Tony Marsh has long invited artists to join faculty and students in the studios of California State University, Long Beach (CSULB), to closely collaborate on intricate ceramic pieces. The Ceramic Art Department at CSULB is a dynamic art space that allows artists to share in the creative process of working with clay, Marsh’s long-standing relationship with the program has led to the creation of a variety of “duets” between fourteen artists that were invited to work jointly with Marsh. The mutigenerational range of artists traverse a spectrum of artistic identities, interests, and modes of practice as they relate to the ceramic arts; the result is a riveting display of artistic perspectives.
The exhibition will feature collaborative works between Tony Marsh and Amy Bessone, Bryan Burk, Roger Herman, Anna Sew Hoy, Akinsanya Kambon, Heidi Lau, Ramekon O'Arwisters, Mai-Thu Perret, Christopher Miles, Jean-Pierre Larocque, Jennifer Rochlin, Cauleen Smith, and Tam Van Tran.
“So much of art making for experienced artists is pattern driven. To open the door and interact with another artist is to disrupt pattern, give permission, and work at building bridges to different understandings when one returns to a more solitary practice. It is only experimental when outcomes are not predetermined,” shares Marsh. Similar to an album of duets with one artist involved in the creation throughout, while collaborating with a different artist on each track, this exhibition showcases Marsh’s interest in communication and spans dynamic relationships that variously are personal, creative, collegial, and professional in origin.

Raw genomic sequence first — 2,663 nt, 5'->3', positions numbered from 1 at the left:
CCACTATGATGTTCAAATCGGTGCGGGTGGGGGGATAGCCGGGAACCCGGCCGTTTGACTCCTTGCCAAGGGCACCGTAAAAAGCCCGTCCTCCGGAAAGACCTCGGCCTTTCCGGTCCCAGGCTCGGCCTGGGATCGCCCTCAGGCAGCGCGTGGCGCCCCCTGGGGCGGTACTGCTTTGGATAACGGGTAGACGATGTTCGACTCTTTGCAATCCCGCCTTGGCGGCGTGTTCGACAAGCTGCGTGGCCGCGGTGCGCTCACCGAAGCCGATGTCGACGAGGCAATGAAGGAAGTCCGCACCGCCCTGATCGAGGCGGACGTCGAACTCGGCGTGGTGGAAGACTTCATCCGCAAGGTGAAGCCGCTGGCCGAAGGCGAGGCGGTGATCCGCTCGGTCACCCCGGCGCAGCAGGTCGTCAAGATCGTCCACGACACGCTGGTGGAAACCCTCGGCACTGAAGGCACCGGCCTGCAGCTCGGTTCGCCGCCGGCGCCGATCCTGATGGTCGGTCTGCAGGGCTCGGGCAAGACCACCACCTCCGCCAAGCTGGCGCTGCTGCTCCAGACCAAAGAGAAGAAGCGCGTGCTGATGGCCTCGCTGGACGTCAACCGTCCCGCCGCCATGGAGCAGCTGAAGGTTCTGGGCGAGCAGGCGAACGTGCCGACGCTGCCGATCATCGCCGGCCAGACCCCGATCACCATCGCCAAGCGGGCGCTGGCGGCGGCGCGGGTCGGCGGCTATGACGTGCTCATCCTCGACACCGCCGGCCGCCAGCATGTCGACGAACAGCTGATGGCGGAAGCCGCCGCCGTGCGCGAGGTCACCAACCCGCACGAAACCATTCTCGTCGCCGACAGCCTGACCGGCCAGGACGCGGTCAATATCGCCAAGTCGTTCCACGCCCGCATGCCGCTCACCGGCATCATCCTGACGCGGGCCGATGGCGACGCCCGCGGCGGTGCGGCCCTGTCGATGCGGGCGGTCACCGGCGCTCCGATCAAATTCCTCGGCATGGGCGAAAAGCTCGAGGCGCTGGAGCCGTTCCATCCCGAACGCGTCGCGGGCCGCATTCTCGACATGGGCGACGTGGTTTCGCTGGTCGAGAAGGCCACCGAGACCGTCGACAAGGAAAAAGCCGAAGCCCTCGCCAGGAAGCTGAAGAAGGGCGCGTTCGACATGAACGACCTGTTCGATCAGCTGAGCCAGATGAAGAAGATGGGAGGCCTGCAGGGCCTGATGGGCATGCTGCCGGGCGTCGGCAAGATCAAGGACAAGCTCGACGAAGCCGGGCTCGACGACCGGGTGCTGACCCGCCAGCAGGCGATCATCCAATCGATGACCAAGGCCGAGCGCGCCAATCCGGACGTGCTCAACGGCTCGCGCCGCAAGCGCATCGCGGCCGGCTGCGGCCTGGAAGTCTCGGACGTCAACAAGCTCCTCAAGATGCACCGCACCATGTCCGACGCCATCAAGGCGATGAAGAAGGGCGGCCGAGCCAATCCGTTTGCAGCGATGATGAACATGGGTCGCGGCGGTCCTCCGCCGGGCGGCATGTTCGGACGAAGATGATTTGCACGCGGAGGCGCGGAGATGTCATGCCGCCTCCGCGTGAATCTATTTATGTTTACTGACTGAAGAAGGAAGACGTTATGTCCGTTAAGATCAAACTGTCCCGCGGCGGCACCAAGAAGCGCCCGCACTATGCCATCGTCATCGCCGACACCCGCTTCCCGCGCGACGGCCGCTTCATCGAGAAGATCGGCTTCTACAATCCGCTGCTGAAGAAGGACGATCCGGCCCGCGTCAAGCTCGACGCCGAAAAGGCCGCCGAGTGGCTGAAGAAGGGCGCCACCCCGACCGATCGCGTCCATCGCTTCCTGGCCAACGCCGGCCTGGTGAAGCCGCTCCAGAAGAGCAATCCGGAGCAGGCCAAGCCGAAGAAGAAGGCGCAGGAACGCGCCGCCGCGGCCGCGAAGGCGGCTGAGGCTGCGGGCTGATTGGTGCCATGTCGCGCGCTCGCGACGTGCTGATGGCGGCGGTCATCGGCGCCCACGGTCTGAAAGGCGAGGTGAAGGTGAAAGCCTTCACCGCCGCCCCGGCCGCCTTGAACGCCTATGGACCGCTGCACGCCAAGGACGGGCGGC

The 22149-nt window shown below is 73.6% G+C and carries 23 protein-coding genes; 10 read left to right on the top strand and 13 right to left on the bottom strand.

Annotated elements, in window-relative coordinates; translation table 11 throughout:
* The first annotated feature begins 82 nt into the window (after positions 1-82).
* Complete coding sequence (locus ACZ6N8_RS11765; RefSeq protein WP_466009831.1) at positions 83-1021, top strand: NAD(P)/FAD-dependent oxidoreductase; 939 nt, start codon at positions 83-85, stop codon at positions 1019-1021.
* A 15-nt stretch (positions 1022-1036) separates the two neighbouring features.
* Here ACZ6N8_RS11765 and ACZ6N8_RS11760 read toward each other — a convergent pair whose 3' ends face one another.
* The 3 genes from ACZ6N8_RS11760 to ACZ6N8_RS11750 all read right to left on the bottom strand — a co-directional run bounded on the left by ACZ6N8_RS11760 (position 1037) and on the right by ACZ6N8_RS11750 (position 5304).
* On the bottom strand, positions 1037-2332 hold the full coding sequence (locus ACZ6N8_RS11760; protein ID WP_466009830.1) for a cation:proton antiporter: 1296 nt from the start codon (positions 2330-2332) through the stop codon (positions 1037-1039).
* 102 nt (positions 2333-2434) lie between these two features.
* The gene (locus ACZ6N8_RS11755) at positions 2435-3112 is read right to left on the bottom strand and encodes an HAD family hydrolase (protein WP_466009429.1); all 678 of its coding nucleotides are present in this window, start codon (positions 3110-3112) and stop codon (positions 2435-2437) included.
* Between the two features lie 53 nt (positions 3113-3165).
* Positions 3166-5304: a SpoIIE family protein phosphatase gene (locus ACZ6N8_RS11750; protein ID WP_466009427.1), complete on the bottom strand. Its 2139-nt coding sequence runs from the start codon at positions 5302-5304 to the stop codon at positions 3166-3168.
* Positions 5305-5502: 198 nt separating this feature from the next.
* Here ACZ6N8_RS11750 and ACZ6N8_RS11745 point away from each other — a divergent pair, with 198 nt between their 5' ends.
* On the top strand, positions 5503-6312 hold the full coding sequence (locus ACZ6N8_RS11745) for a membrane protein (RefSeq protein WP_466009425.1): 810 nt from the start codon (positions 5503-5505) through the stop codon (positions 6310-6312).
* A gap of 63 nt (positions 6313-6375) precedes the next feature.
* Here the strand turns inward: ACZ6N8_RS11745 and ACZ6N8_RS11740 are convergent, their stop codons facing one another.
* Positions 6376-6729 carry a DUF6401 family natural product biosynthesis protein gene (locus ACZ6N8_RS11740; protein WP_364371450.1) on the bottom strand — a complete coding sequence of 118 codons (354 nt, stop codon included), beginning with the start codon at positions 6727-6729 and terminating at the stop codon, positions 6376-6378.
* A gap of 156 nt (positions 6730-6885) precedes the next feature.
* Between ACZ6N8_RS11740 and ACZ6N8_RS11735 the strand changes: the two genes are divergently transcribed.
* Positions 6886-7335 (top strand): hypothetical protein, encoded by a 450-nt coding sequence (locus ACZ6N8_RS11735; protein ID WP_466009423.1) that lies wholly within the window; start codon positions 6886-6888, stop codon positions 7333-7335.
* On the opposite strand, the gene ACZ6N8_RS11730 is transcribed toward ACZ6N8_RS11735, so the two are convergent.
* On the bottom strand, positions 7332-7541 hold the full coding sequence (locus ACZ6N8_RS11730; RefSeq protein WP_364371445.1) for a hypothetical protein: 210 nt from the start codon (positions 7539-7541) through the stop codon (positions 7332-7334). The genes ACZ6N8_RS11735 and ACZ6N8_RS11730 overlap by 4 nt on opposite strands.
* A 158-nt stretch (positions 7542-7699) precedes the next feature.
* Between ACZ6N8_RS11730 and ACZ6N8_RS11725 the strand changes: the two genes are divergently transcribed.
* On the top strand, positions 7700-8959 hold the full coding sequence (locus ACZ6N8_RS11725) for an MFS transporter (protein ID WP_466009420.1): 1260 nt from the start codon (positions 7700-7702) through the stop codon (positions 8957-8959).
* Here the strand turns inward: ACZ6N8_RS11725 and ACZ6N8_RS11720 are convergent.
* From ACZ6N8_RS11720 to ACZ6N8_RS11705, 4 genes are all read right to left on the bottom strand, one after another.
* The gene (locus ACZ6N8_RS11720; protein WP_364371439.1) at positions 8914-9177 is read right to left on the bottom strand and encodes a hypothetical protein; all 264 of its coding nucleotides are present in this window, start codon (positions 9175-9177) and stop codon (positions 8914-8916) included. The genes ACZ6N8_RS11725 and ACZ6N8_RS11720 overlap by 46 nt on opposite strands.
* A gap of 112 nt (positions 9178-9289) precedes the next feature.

Tony Marsh and Christopher Miles, for example, collaborated on Abracadabra, 2023, which stems from an agreement between the two artists that Miles would first construct a form in response to a specific location chosen by Marsh, Marsh would then respond to Miles’ construction. Simultaneously suggestive of bookends, a dissected carcass, a body cut in half by a magician, and the two halves of a vaudevillian horse costume, the work was first constructed as a single form, then sliced into two pieces and further modified, rendering a pair of components that stand as a single work. Marsh shares that “my plan all along was to saturate the form randomly with perforations. I didn’t share that because I didn’t want to precondition Chris’s thinking as he created. Chris worked additively and I worked subtractively.”
Each collaboration requires unique strategies, starting points and an ebb & flow exchange of ideas and possibilities. It is a process that organically finds its way to a point of completion. These collaborations seek a balance so that the artistic DNA of both artists is abundantly present in the completed work. “As an educator I have always wanted to be an amplifier, a facilitator and someone who incites. I have collaborated with many artists in many ways over a long period of time. It is driven by my curiosity, admiration for artists and love of art. It feels natural. I am less interested in reinforcing the established and more interested in the experimental and nudging the field of ceramics forward. Collaboration is a vehicle for that,” shares Marsh.